4K? OLED? Here's everything to know before buying a television online this Cyber Week, plus where to find the best deals.
If you're in the market for a new TV, there's good news: Cyber Week is the perfect time to shop. This year, you have no shortage of options for finding a great new TV today.
If you see a TV you like, you don't want to wait too long. This year, the country is affected by supply chain issues -- ports are congested, shipping deadlines are pushed up and there's a very real possibility that stores will run out of certain items earlier than usual this year. (Some of the most popular toys of 2021 keep going out of stock at Amazon.) Plus, prices may rise as we get closer to Christmas, especially if store shelves are looking bare.
Start with a tape measure to figure out what TV size will look good in your space. And then consider what you'll be watching. Are you planning to host friends for a Hallmark Christmas movie party or a football game? Sports fans should be on the lookout for a television large enough to see from anywhere in a room.
Are you more of a cinephile, hoping to stream the newest movies on Prime Video, Netflix and Disney+? Movie nuts should keep their eyes peeled for high-resolution (4K) models and HDR and OLED technology. These features help maintain the richness of colors and contrast in your favorite movies.
Ahead, five important questions to ask when shopping for a new television, as well as some of the best Cyber Week TV deals worth checking out.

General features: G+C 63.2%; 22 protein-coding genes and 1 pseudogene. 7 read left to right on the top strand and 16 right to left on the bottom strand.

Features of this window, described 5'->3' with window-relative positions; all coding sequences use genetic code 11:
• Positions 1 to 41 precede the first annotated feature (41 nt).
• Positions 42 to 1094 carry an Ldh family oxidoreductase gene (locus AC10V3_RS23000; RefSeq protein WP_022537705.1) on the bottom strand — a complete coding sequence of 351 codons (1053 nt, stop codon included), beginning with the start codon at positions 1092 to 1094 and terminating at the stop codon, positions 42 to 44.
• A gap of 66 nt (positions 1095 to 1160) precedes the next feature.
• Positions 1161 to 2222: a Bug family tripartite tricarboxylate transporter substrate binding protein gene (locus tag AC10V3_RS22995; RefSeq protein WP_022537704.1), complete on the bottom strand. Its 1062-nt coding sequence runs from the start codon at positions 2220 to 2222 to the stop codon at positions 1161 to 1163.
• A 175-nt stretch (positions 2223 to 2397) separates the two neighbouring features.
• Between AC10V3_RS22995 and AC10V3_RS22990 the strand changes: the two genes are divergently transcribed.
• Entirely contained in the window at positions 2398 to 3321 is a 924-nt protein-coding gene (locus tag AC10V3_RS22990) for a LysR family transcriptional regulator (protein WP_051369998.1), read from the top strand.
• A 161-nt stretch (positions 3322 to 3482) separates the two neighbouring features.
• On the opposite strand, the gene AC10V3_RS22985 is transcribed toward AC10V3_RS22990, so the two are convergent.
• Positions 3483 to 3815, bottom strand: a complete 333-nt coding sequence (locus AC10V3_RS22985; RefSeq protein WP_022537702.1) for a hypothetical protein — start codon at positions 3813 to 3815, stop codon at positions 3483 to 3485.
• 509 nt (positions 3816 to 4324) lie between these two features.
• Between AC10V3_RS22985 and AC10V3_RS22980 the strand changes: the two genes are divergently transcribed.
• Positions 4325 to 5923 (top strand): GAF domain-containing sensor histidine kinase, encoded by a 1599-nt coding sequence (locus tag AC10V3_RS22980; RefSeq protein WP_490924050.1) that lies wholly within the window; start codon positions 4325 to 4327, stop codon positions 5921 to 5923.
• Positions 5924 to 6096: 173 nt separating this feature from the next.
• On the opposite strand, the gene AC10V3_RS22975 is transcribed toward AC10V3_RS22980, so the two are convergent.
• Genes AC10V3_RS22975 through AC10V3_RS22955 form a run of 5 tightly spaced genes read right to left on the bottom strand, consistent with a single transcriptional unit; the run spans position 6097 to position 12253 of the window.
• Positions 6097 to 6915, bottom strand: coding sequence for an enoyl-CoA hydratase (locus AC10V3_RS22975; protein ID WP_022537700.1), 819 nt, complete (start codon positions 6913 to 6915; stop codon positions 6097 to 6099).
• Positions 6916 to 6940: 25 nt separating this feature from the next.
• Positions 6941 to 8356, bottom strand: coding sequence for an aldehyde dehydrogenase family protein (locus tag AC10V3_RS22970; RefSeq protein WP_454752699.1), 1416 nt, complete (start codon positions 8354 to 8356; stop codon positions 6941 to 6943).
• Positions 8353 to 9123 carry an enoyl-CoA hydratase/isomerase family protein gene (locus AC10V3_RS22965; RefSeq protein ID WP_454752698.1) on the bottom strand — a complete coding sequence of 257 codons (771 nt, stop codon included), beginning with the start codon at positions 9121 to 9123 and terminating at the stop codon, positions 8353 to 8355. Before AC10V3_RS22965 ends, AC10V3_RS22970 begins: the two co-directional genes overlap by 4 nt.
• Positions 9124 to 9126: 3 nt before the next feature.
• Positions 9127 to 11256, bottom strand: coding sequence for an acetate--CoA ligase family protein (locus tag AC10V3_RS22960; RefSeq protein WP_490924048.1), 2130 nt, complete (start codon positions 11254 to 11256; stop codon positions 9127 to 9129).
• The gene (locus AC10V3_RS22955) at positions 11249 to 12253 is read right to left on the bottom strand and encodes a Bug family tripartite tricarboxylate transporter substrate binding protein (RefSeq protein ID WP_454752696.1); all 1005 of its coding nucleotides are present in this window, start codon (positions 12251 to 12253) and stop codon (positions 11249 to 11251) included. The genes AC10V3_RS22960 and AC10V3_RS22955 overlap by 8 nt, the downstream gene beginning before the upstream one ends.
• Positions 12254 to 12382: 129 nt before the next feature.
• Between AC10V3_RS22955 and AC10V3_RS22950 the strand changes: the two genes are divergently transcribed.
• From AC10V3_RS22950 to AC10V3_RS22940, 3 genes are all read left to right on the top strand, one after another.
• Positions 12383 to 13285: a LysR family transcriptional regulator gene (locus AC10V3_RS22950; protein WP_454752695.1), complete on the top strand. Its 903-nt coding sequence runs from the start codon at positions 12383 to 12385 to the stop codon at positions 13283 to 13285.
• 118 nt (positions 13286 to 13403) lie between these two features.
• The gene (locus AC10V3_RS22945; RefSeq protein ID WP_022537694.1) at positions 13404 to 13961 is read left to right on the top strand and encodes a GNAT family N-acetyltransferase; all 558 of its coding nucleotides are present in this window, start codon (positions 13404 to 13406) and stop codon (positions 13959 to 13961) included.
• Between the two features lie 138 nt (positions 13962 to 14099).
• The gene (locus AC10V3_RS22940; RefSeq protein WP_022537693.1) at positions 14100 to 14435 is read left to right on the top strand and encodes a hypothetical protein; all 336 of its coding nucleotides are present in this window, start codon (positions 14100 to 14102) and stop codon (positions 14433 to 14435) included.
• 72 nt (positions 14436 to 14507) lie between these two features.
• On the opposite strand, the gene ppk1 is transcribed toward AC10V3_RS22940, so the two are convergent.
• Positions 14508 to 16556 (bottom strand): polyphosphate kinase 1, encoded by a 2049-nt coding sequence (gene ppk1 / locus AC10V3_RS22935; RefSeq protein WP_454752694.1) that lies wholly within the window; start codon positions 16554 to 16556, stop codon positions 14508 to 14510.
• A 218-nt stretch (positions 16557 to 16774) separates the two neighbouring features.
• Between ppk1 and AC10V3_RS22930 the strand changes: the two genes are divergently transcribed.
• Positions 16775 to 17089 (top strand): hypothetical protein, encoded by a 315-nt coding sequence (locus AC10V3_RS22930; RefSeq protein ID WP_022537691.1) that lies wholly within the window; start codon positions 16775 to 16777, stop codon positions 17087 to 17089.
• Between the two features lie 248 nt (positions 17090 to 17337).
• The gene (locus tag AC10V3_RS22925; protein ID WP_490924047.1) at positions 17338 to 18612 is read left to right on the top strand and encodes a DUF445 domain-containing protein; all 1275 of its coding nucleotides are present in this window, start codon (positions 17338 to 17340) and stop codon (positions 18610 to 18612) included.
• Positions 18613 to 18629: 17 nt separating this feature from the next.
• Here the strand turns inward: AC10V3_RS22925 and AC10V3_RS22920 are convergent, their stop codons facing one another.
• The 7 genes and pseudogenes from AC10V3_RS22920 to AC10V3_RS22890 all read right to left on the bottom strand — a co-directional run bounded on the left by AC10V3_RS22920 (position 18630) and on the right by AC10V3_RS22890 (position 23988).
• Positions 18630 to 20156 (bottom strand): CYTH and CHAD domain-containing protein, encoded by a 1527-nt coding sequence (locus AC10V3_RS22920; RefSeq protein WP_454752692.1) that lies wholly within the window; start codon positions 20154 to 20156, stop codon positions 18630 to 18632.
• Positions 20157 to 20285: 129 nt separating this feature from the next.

TV prices: What is your price point?
A new TV can run you anywhere from $100 to $10,000 -- or more. Naturally, the lowest-price options will have some trade-offs: Size, resolution and display tech are all common places you'll make compromises in the name of cost savings. On the other end of the price spectrum, the luxury options have all the latest bells and whistles, like built-in surround sound and the most impressive color-retention features. Here's what you can get at three price points, so you have an idea of the features available at each.
32" Toshiba (720p) with Fire TV: $150
At just 32 inches, this budget-friendly Toshiba TV is suited for small spaces like bedrooms or offices. It runs Amazon's FireTV platform, so you can stream new shows from Hulu, Netflix and more without plugging in extra equipment. This unit has a 720p display -- technically high definition, but not the 1080p HD you'll find on many modern televisions.
50" TCL 5 Series 4K Roku TV: $450
For just $500, your options open up quite a bit. This highly reviewed 50-inch TCL set has QLED (quantum dot LED) technology, 4K resolution and Dolby Vision. All those features together improve the sharpness, brightness, color and contrast of an image.
65" TCL 6 Series 4K Roku TV: $898
This 65" TCL 6-Series just dropped to its lowest price of the year. For only $999, you can enjoy the features of a $1K television for an all-time low price. This TV boasts 4K resolution, Dolby sound, mini-LED technology, THX Certified Game Mode, and easy voice control that works with your Alexa or Google Assistant. With 4 HDMI inputs, you can connect all your favorite devices, including 1 eARC to easily sync audio and video sources for your convenience. And at a whopping 65", there's nothing else like it in its price point.